Contributors: Edna Tallam-Kimaiyo, Registrar/CEO, Nursing Council of Kenya, and Faith Kanini Mutisya, Deputy Director Nursing Services, Ministry of Health Machakos
ICN is marking World Day for Safety and Health at Work, 28 April, by bringing you this IND case study from Kenya where the Nursing Council of Kenya initiated a campaign, “Zumba for Nurses” to boost healthcare workers’ mental and psychosocial wellbeing.
Health workers are under immense pressure amidst the Corona pandemic. They are working long shifts, experiencing mental stress and have even been shunned by the community for fear they will spread the pandemic. An ICN report showed that close to 80% of the national nursing associations responding to an ICN survey have received reports of mental health distress from nurse working in the COVID-19 response.
In Kenya, as in many countries across the globe, the COVID-19 pandemic has strained health systems with a rapidly increasing demand on health facilities and healthcare workers that threatens to leave some health systems overstretched and unable to operate effectively. The frontline workers, especially nurses and midwives, are strained from long working hours coupled with mental, emotional and physical drain. Stress has been identified as a factor in poor job performance, low job satisfaction and personal health problems. COVID-19 has brought additional physical, emotional and psychological distress among healthcare workers. In the efforts of managing stress, anxiety and improve task performance, to all healthcare professionals, WHO recommends 60-50 minutes of physical exercise for people working in high-risk stress causing institutions and departments.
In order to manage the psychological effects of the coronavirus among nurses in Kenya and boost healthcare workers’ mental and psychosocial wellbeing, the Nursing Council of Kenya (NCK) initiated a campaign, “Zumba for Nurses”. Zumba is one of the most popular and innovative exercise crazes that has engaged millions of people around the world and got them moving for better health and vitality. Zumba is an effective intervention to relive stress, reduce fatigue and improve alertness and concentration enhancing overall cognitive function. In addition, it has been found to prevent cardiovascular disease; burn calories, work out the entire body, boost mood, aid coordination and improve confidence, cognitive and social skills. Zumba allows people of all ages, abilities, and goals to participate and improve their overall health, relieve stress and cope with their anxiety, even helping them overcoming post-traumatic stress disorder and depression.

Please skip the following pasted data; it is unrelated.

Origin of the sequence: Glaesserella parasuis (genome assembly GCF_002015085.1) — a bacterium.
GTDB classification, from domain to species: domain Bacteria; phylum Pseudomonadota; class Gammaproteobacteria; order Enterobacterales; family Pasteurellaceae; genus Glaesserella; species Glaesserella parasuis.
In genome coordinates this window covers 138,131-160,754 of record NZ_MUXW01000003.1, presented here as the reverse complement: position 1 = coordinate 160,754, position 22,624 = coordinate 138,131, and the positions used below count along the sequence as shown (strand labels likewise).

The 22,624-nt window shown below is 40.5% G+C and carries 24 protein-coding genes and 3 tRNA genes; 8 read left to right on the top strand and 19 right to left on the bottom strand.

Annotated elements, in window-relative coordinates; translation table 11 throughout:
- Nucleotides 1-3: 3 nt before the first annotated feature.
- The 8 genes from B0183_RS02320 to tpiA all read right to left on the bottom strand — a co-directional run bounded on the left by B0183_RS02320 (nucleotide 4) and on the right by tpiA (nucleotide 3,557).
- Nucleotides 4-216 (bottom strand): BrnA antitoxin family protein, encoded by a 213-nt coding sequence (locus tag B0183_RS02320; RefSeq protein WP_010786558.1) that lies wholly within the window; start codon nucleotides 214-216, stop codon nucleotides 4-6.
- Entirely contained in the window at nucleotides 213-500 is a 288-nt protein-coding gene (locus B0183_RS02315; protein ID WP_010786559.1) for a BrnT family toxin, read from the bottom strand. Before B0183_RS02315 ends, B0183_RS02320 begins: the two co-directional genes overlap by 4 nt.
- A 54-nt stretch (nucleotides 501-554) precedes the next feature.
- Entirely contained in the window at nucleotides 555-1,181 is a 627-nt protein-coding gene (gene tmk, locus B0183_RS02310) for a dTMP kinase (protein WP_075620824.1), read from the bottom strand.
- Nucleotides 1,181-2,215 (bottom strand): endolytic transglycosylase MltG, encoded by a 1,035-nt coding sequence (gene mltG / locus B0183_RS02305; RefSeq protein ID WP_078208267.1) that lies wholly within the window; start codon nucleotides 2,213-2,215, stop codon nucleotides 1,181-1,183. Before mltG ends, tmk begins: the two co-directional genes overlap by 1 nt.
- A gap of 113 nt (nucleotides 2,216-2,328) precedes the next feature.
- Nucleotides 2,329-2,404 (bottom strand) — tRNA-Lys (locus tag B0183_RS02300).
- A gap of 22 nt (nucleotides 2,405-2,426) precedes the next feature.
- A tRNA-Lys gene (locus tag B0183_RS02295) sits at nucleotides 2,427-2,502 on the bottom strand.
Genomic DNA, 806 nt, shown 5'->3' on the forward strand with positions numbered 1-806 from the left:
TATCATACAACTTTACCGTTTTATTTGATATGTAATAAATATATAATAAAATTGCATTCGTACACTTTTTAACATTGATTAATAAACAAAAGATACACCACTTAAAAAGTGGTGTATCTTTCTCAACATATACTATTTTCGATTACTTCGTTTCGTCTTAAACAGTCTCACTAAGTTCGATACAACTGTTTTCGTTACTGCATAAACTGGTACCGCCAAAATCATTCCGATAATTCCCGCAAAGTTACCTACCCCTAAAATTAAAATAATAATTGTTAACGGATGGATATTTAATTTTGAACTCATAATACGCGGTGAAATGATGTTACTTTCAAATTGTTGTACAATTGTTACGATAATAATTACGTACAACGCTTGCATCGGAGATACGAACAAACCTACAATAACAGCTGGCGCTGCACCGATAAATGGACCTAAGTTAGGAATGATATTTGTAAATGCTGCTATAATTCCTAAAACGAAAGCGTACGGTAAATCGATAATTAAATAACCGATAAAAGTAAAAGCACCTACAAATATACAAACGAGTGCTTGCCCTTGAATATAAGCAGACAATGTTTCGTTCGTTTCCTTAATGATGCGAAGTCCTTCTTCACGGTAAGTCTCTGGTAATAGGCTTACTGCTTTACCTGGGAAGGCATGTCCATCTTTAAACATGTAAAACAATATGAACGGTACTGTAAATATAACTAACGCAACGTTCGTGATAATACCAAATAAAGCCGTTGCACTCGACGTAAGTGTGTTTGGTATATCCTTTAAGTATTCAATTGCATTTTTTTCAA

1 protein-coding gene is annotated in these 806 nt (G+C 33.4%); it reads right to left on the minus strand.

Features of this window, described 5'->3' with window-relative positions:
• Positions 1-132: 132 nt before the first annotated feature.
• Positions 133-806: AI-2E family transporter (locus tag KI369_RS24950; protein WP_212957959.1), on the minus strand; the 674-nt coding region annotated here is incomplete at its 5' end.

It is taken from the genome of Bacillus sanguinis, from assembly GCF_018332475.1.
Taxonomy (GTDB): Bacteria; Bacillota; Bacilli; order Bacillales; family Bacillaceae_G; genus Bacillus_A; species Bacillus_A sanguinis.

“Zumba for Nurses” also celebrates the amazing job nurses and midwives do and helps to uplift their spirits during this COVID-19 pandemic. It supports their psychosocial health and honours the critical role they play in primary health care.
Launched at the at Machakos county COVID-19 Mass Screening and Isolation Center on the 20 June 2020, several Zumba events have been held at hospitals throughout the country. The Zumba sessions are complemented by psychological debriefing sessions for health workers, during which the majority of health workers report feelings of distress, increased anxiety, depression and insomnia. This two-pronged method of emotional (psychological debriefing) and physical (Zumba activity) coping strategies caters for each individual coping styles.
Regular meetings with the staff have also proven to be effective. During the meetings, staff have an opportunity to air their fears and concerns which are addressed appropriately, improving the efficiency and cohesion of the team.
The target participants of the Zumba activity are critical frontline health workers in Machakos county, among the most affected counties with COVID-19. While, all health workers are psychologically affected, staff working in the isolation and holding units are most affected and have been receiving routine psychological debriefing sessions.
Participants of the Zumba sessions in Machakos county anonymously completed an assessment tool before the first Zumba session, then completed it again after the last session. Feedback to date from the nurses, midwives and frontline healthcare workers shows that the Zumba sessions have improved their mental state and re-energized them to continue fighting the COVID-19 pandemic, as well as provide primary health care. 100% of respondents reported that the Zumba activities are important for healthcare professionals during the COVID-19 pandemic. The participants are requesting more activities; a proposal supported by the administration. Participants attest that the Zumba activities are quite effective for reliving functional capacity (98%), keeping healthy (97%) and work-related exhaustion (57%).
As a nursing intervention, the Zumba sessions were coordinated by the Subcounty Public Health nurse; and fully supported and funded by Amref Health Kenya and the Ministry of Health and partners, and have been embraced well by the frontline workers, especially nurses and midwives due to the fact that it relieves stress and helps them cope with their anxieties. The Director General of the World Health Organization, Dr. Tedros Adhanom, has commended the NCK for organising the Zumba sessions that have helped health workers fighting COVID-19 to take care of their own mental and physical health.
Jianbo, Simeng & Ying (2020). Factors Associated with Mental Health Outcomes Among Health Care Workers Exposed to Coronavirus Disease 2019. March 23, 2020. JAMA Network Opendoi:10.1001/jamanetworkopen.2020.3976